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Shutting the Doors

3rd Aug 2019 / By Peter Crichton

Although the SPP continues its slow climb, putting on a further 0.29p and now standing at 152.79p, it was good to see the German producer price take a significant step forward rather than a slight stumble, which has been the case over the past few weeks, rising by four euro cents and now standing at €1.78.

This is equivalent to 162p/kg in our money – and almost 10p ahead of the SPP – which is the first time in my (long) experience that the German price has been so far ahead of our own.

Despite this, weekly contribution prices have however remained mainly in 'stand on' mode with the majority between 143p and 150p bearing little reflection of a stronger euro or higher EU prices!

Spot bacon prices have tended to be in the 145-150p region according to spec but with most pigs on contract, the spot market remains relatively quiet and trade remains selective but like beef and lamb, UK pig meat values are in school report terms a case of “could do better”.

A continuing tumble in the value of sterling is however providing the UK pig industry with something of a dividend and with the Euro trading worth 91.6p which is 2.3% higher than its value 7 days earlier, coupled with the improved German pig price, cull sow values have moved ahead to the tune of 3p/kg and 100p/kg is more of a bottom than a top price.

Signs of a slightly better demand for weaners with the latest AHDB 30kg ex farm average standing at £51.49/head and 7kg most of which are RSCPA Assured at £38.70/head.

The recent blistering hot weather has however led to reports of conception rates suffering so we could be looking at something of a black hole in pig numbers in the months ahead which might help to stimulate demand especially if the Chinese are still out shopping for extra pigs to fill the void caused by ASF in their system, with reports that in June Chinese pig prices rose by 30% and it is just a pity that the UK industry still seems to be receiving very little benefit from the whole ASF situation in the Fat East, but perhaps this is a case of half a loaf being better than no bread!

Feed prices have remained at generally similar levels with ex farm spot old crop wheat averaging £134.20/t compared with £177.40/t a year ago. UK wheat futures prices are generally holding, trading at £147/t for September and barley at £132/t for the same month.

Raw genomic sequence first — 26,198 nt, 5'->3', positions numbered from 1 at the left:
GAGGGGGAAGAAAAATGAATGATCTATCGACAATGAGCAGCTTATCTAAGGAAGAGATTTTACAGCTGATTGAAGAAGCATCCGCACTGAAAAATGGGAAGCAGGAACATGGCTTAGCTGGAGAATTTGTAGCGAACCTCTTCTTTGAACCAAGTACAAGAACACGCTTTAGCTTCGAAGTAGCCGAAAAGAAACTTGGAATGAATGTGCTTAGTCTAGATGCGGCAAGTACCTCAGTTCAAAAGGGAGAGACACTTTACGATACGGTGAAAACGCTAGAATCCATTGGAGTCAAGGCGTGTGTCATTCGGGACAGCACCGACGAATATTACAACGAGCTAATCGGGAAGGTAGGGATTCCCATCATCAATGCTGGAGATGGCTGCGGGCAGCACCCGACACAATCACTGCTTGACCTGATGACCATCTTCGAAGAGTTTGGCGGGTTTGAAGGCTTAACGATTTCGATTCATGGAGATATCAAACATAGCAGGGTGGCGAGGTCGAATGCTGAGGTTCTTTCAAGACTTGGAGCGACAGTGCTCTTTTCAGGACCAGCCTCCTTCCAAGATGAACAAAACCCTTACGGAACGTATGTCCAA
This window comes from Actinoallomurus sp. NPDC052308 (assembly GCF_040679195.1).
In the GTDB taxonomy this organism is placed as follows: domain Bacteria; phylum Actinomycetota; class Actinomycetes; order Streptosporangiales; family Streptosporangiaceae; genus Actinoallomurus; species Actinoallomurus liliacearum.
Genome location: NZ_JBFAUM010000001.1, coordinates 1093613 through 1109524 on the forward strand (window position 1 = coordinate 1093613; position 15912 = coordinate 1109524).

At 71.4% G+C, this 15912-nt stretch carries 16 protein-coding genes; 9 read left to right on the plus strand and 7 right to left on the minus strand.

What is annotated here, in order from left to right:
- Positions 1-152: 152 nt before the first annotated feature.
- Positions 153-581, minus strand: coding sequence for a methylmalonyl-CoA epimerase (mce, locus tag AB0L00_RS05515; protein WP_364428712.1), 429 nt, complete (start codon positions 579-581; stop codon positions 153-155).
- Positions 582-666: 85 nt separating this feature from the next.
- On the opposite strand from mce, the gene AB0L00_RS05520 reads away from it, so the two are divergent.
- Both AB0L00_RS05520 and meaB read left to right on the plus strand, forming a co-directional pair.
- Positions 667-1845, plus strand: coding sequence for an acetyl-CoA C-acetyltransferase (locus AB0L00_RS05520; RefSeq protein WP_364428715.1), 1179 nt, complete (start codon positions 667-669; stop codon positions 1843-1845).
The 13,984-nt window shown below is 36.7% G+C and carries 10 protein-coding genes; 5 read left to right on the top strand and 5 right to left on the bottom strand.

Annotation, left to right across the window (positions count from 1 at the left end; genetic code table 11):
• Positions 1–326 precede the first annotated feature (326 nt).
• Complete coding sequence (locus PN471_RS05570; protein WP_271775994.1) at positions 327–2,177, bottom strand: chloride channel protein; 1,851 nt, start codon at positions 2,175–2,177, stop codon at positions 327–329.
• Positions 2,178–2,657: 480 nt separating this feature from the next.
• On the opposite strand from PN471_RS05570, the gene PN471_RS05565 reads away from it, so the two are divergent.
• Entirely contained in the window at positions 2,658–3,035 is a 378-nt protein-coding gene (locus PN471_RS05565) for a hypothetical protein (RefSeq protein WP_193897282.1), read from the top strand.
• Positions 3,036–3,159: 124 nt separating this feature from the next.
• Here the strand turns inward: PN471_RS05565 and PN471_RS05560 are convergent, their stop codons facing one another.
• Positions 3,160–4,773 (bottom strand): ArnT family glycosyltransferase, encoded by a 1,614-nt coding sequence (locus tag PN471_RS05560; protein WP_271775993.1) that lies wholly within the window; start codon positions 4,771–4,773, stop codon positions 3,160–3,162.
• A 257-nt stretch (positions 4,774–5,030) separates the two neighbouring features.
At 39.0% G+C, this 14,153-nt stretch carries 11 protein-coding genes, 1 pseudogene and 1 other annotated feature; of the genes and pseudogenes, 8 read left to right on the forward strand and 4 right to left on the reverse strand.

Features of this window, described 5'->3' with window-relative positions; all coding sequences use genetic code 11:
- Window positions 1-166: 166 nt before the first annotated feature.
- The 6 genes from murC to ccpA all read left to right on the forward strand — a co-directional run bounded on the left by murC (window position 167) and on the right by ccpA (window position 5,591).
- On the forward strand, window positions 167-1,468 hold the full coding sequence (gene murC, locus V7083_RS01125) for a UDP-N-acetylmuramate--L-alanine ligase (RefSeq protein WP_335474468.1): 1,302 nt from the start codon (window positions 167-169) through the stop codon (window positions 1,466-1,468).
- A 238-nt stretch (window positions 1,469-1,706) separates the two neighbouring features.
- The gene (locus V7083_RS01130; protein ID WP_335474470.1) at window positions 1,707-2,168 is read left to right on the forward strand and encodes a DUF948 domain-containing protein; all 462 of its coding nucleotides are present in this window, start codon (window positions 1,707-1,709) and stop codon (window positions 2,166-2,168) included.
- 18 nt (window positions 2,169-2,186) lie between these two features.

However, reports are indicating that Russian wheat prices might be on the rise due to poor yields in some parts of the country although harvests throughout the UK and Western Europe appear to be providing generally good yields ahead of expectations in most cases, apart from regions affected by freak weather.

Protein prices are still continuing to nudge higher with Hipro soya for September-October traded at £311/t and for November-April 2020, £309/t.

And finally although most of the population were more interested in what’s been happening on Love Island, thoughts must surely soon turn to how Brexit is likely to affect the UK livestock industry especially as far as 'no deal' is concerned.

Sheep farmers are particularly alarmed at the prospect of lamb being hit by a 40% levy especially as over 90% of our sheep meat exports are going to the EU.

The NPA have underlined in the media how the UK pork industry could be seriously damaged by a no deal exit by the end of October which is now less than 3 months away.

'Barking Boris' seems to be contradicting Michael Gove’s role in preparing for a No Deal Brexit, and UK pig producers will no longer have the protection of EU tariffs on imports from non-EU countries and according to recent reports, the Government are proposing that these are replaced with much lower tariffs, whereas UK pork exports to the EU which are mainly sow meat, would face much higher tariff levels. Challenging times just around the corner.